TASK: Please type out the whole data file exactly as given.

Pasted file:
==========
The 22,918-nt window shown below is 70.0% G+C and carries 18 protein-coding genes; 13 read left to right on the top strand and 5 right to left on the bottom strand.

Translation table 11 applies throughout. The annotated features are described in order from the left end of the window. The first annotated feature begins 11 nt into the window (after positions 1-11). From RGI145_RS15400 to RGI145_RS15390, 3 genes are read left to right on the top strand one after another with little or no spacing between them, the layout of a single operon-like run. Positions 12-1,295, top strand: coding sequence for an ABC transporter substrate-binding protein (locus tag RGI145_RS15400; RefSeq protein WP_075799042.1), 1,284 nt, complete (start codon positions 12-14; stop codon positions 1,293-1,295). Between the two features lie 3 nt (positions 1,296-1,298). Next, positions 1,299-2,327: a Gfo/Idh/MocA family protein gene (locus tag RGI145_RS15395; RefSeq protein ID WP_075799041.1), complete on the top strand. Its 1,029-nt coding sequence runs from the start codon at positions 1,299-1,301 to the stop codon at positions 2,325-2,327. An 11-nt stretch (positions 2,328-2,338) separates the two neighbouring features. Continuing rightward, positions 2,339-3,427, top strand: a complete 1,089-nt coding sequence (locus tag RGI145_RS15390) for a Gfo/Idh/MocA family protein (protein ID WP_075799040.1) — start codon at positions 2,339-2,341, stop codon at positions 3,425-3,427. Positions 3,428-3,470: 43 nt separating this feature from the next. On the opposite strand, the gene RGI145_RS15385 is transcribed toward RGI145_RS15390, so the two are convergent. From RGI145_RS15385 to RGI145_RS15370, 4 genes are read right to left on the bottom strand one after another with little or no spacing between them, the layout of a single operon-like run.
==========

The 22,918-nt window shown below is 70.0% G+C and carries 18 protein-coding genes; 13 read left to right on the top strand and 5 right to left on the bottom strand.

Translation table 11 applies throughout. The annotated features are described in order from the left end of the window. The first annotated feature begins 11 nt into the window (after positions 1-11). From RGI145_RS15400 to RGI145_RS15390, 3 genes are read left to right on the top strand one after another with little or no spacing between them, the layout of a single operon-like run. Positions 12-1,295, top strand: coding sequence for an ABC transporter substrate-binding protein (locus tag RGI145_RS15400; RefSeq protein WP_075799042.1), 1,284 nt, complete (start codon positions 12-14; stop codon positions 1,293-1,295). Between the two features lie 3 nt (positions 1,296-1,298). Next, positions 1,299-2,327: a Gfo/Idh/MocA family protein gene (locus tag RGI145_RS15395; RefSeq protein ID WP_075799041.1), complete on the top strand. Its 1,029-nt coding sequence runs from the start codon at positions 1,299-1,301 to the stop codon at positions 2,325-2,327. An 11-nt stretch (positions 2,328-2,338) separates the two neighbouring features. Continuing rightward, positions 2,339-3,427, top strand: a complete 1,089-nt coding sequence (locus tag RGI145_RS15390) for a Gfo/Idh/MocA family protein (protein ID WP_075799040.1) — start codon at positions 2,339-2,341, stop codon at positions 3,425-3,427. Positions 3,428-3,470: 43 nt separating this feature from the next. On the opposite strand, the gene RGI145_RS15385 is transcribed toward RGI145_RS15390, so the two are convergent. From RGI145_RS15385 to RGI145_RS15370, 4 genes are read right to left on the bottom strand one after another with little or no spacing between them, the layout of a single operon-like run.